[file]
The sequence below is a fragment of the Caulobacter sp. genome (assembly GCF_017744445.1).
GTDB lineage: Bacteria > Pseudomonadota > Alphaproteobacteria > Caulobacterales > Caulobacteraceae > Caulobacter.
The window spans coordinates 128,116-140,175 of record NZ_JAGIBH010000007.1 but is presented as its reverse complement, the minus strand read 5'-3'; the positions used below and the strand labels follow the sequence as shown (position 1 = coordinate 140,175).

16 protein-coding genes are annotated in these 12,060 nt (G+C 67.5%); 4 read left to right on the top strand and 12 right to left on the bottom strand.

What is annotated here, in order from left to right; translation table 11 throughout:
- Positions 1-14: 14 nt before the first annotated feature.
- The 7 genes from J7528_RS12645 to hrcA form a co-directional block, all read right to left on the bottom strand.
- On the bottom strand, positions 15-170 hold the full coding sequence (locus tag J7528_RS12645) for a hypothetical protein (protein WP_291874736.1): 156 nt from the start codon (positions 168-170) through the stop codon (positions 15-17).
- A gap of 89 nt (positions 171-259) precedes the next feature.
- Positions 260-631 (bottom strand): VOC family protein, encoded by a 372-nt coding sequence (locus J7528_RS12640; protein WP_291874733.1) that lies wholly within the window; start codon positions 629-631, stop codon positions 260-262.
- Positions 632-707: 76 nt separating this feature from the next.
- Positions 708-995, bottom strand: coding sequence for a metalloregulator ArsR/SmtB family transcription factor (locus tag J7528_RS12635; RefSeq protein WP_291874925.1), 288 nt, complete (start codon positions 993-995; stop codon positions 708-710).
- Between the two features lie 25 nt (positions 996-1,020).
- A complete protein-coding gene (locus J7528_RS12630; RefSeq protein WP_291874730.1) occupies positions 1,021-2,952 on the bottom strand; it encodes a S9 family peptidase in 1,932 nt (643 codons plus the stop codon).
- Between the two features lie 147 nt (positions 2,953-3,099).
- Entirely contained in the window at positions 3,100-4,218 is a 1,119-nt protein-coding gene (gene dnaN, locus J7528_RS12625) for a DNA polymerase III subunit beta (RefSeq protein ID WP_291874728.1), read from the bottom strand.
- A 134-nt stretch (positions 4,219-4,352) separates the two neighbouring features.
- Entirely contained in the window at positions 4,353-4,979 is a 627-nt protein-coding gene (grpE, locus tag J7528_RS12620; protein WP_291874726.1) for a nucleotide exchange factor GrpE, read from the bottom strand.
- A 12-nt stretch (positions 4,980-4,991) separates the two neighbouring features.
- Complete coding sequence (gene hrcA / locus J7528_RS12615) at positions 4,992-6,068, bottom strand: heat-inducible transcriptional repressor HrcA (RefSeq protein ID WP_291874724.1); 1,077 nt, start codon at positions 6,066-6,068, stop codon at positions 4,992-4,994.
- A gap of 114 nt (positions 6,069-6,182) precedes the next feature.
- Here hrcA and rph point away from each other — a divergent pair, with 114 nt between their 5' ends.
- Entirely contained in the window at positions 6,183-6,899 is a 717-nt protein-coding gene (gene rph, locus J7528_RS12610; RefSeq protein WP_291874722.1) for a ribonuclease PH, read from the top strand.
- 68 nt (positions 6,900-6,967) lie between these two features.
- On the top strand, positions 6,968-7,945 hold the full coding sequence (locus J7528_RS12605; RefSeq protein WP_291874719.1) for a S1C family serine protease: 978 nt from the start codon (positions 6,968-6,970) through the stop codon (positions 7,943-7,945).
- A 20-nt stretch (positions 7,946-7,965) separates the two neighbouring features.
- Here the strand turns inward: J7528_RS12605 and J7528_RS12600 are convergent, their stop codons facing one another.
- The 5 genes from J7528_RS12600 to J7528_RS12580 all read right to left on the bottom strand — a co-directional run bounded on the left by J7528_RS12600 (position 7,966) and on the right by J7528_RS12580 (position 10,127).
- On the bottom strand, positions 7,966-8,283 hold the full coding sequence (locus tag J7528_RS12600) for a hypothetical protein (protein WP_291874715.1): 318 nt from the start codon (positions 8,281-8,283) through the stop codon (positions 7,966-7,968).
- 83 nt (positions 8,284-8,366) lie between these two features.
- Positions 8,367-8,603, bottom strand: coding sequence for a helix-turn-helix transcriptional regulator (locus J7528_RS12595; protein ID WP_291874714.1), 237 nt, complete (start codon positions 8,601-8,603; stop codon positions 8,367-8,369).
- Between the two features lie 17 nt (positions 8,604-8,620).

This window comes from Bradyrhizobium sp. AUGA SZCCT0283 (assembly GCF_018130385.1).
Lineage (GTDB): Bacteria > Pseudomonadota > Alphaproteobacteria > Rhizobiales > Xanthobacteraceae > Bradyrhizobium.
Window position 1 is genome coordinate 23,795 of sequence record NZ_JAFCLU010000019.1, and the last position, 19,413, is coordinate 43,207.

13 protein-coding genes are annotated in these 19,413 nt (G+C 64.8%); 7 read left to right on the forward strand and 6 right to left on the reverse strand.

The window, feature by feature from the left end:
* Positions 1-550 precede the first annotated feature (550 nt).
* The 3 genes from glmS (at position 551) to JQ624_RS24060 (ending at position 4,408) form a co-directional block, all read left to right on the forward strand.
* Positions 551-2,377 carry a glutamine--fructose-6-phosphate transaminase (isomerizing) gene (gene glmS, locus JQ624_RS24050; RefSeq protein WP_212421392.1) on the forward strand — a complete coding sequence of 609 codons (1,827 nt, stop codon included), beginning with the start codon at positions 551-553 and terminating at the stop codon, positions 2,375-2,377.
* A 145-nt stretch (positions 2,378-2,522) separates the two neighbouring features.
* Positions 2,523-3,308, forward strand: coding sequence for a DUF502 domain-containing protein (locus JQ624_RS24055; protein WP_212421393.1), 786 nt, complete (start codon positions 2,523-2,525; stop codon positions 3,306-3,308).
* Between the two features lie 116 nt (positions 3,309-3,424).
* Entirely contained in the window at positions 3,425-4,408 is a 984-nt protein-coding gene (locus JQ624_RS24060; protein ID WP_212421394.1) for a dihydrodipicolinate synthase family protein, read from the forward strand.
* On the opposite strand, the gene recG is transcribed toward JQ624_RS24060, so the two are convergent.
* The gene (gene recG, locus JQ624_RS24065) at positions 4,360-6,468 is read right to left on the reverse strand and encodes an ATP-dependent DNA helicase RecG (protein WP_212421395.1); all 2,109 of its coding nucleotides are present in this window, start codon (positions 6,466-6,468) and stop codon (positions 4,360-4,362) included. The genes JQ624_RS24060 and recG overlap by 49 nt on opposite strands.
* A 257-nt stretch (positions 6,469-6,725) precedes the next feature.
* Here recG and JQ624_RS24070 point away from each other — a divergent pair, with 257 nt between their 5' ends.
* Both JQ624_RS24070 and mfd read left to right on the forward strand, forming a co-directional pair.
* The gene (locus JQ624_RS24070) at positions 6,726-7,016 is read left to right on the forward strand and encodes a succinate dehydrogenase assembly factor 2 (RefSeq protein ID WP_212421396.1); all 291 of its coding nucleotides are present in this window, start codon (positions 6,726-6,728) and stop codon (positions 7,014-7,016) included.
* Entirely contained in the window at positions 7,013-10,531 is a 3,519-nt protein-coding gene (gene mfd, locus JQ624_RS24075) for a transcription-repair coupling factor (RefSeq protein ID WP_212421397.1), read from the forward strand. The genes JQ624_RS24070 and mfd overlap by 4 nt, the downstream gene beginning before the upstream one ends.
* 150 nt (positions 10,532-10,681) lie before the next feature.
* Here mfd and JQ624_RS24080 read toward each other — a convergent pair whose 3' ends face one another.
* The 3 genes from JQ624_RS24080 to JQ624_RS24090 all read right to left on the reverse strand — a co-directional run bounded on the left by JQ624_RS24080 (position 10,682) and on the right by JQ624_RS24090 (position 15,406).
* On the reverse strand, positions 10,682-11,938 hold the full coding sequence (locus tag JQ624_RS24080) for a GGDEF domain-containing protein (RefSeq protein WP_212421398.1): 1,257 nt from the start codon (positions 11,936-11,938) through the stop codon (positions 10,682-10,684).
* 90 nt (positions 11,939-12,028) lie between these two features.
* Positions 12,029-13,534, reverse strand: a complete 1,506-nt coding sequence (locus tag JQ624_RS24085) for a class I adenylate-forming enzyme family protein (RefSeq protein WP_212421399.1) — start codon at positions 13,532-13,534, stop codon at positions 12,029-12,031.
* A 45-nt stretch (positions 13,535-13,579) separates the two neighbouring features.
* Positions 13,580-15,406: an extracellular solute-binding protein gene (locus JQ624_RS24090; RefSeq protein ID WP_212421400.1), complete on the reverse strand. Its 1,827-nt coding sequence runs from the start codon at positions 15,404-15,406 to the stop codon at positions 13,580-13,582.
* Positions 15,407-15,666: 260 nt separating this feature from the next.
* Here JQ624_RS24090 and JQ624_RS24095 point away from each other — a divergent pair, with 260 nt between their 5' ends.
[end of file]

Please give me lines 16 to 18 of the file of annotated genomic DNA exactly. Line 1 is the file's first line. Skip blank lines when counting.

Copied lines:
- Entirely contained in the window at positions 3,100-4,218 is a 1,119-nt protein-coding gene (gene dnaN, locus J7528_RS12625) for a DNA polymerase III subunit beta (RefSeq protein ID WP_291874728.1), read from the bottom strand.
- A 134-nt stretch (positions 4,219-4,352) separates the two neighbouring features.
- Entirely contained in the window at positions 4,353-4,979 is a 627-nt protein-coding gene (grpE, locus tag J7528_RS12620; protein WP_291874726.1) for a nucleotide exchange factor GrpE, read from the bottom strand.